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THE MUSIC THAT INSPIRES SAD KING BILLY

Sad King Billy
Sad King Billy

Sad King Billy are set to release their latest single, ‘Don’t Come Back’ on 10 September. Set to be an instant and enduring pop classic, look out for the ATS review of ‘Don’t Come Back’ soon. Meantime, the wunderkind behind Sad King Billy, Jules Peet shares 10 of the songs that inspire him and his music. Check them out!

In a world with an abundance of music and choice, panning for gold nuggets of truth, emotion and that special something which makes music a universal lifeblood is a difficult quest. For the purposes of this promotional exercise let me give it a crack. I am by no means an authority on this subject but I definitely know more about the human element than the robots controlling your algorithms. So here it is, ten songs of my choosing with an additional sprinkling of Sad King Billy to give the robots the benefit of the doubt.

Number 1 – ‘Lilacs’ by Waxahatchee

At the heart of all truth in song often sits lyricism surrounded by such infectious musical composition that we can journey through a song start to finish with a smile on our face, tapping our foot and hoping for a better tomorrow without digging too deep into the subtext. This of course keeps you coming back for more, which is when you realise the truth is almost always a sad truth. This song is such a bittersweet mix of elements that I’ve been coming back for more since January. Thank you and please come again.

Number 2 – ‘Model Village’ by IDLES

I didn’t realise how much I liked angry music until I started listening to this record. This song makes me want to storm into my local sports bar and headbutt ignorance in the face but I won’t because it’s Monday and I’m writing this in bed … and I’m scared.

Number 3 – ‘The Right Reasons’ by Carla Geneve

Supporting local music is far more important now than it’s ever been, however even if Carla was from Antarctica, our most hated neighbour, I would be listening to this. A true master of lyricism, emotion and the acoustic guitar, Carla takes you on such a relatable journey through song that you feel like she’s lived a thousand lives. Keep living, I need to hear more.

Number 4 – ‘Fire Truck’ by Andy Shauf

If equal parts songwriting and production is what gets you out of your pile of money surrounded by many beautiful partners in the morning, then Andy Shauf is for you. I literally could have picked anything from this album and you would have put down your goblet, adorned your silk robe and chastised your butler for not telling you about this record sooner.

Number 5 – ‘Pin it Down’ by Madison Cunningham

I don’t know many people that listen to this record and I also don’t know why it took me so long to discover it. Something great about arriving to the party late is that everyone’s too fucked up to care, but there’s always that one host who breaks your balls for coming empty handed or not wearing a costume. If you’re still reading this at this point, it’s safe to say you’re probably that kinda host and don’t take this personally.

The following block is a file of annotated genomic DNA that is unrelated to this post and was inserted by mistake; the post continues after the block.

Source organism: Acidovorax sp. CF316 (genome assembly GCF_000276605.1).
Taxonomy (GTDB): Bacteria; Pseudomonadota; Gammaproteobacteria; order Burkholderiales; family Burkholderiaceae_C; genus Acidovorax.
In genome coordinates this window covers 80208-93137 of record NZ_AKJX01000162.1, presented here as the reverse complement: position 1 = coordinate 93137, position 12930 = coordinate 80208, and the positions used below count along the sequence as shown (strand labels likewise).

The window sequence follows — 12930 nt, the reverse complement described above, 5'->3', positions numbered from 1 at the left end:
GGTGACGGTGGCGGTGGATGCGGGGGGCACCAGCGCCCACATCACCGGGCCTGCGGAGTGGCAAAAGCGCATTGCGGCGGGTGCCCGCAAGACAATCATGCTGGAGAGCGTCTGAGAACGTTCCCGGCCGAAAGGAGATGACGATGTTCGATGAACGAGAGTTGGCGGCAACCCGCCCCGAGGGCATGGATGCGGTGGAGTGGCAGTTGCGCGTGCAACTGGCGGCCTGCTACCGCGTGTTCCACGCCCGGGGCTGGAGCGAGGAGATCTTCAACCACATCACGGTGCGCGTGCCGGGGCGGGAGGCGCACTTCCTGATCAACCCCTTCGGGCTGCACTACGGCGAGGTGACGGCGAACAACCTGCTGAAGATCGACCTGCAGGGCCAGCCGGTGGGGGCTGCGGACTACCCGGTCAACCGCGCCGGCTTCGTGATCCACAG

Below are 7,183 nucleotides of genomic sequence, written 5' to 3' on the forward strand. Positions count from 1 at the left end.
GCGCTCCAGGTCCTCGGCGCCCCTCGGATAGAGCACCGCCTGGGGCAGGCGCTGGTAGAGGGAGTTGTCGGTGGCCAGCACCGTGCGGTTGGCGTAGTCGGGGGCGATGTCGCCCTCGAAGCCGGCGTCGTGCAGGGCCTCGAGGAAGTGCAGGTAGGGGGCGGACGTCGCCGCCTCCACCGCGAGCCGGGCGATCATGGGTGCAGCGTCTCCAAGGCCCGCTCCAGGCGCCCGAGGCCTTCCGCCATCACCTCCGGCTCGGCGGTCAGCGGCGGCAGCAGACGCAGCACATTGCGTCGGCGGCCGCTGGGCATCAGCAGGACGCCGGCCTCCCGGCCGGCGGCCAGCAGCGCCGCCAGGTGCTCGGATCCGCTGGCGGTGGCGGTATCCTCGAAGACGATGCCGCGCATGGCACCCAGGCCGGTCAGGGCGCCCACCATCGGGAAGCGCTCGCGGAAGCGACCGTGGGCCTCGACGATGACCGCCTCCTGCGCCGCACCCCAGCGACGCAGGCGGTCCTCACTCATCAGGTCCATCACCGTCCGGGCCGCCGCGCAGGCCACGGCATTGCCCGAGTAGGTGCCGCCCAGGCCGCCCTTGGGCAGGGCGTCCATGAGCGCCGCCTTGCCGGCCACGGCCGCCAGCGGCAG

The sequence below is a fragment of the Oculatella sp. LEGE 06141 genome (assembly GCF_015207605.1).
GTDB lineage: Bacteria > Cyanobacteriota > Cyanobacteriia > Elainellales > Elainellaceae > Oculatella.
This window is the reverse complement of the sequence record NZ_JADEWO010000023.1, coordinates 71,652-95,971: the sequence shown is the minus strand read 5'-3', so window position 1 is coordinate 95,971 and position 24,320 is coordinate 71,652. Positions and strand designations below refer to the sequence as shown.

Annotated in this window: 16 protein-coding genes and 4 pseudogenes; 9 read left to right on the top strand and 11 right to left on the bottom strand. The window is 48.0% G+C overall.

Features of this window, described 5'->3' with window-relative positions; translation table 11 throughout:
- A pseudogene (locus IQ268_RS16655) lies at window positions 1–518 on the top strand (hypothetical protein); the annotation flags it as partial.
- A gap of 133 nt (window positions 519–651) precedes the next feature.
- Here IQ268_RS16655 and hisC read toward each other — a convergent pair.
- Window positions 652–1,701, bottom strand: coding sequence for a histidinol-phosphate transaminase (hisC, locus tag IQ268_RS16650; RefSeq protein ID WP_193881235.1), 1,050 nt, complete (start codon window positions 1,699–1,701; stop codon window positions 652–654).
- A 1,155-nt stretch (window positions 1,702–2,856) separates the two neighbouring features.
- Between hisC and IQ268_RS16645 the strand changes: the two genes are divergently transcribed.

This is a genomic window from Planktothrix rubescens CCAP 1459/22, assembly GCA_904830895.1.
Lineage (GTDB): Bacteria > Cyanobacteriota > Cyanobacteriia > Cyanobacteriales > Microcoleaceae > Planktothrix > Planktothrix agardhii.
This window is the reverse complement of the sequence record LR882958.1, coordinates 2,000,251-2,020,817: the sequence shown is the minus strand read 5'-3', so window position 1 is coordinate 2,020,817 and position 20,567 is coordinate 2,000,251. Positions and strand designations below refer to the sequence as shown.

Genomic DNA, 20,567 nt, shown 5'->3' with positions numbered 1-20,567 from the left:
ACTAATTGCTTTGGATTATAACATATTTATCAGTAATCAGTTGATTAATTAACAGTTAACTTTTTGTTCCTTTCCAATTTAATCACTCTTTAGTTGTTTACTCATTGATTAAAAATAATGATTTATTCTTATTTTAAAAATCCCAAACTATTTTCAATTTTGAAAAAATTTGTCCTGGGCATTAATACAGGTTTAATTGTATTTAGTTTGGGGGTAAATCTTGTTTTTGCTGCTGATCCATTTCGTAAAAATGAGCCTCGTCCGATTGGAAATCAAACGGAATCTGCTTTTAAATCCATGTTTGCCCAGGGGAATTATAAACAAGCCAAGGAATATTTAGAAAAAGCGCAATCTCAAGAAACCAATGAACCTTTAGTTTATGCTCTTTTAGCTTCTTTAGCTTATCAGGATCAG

Number 6 – ‘ANTIDOTE’ by Indoor Fins

If Ruban Nielson and Jeff Lynne had a beautiful child together it definitely wouldn’t be Timothy Nelson but that child might grow up to be his music teacher or guidance counselor. If those names mean nothing to you, go buy yourself a $16 shovel from Bunnings, dig a hole and see if you can find some taste in music

Number 7 – ‘NEW MAGIC WAND’ by Tyler, The Creator

Name me ahip-hop artist that can sample experimental Kraut-Synth music from the 80s and make it slap as hard as this does. Tyler does more than create, he transcends and this song is no exception. If Tyler was a rule machine he would be thoroughly bent out of shape.

Number 8 – ‘Uncle Remus’ by Frank Zappa

Something old, something new, something borrowed and something blue. Like the strongest of traditions this song makes you want to slap the richest guy in the richest neighbourhood with a dueling glove so long it moonlights as a balaclava for a giraffe.

Number 9 – ‘Where’s the Catch?’ by James Blake and Andre’ 3000

Two of the best doing what they do. Complexity and nuance delivered to you in such a digestible format that you forgot the need for simple nutrients and all that you crave now is the ingenious weaving of sound waves, space and time. Life becomes but a distant memory, James and Andre’ pull you on a chariot through the mysteries of the universe.

Number 10 – ‘Thinking of a Place’ (Live) – The War on Drugs

If there’s anything these guys hate more than drugs it’s writing a shit song. At the risk of receiving some illegible hate mail from a Bruce Springsteen fan, these guys sound a bit like they took whatever dishwater beer Bruce was drinking, turned it into the most delicious Michelada you’ve ever had and drank it. I picked the live version because it has saxophone in it.

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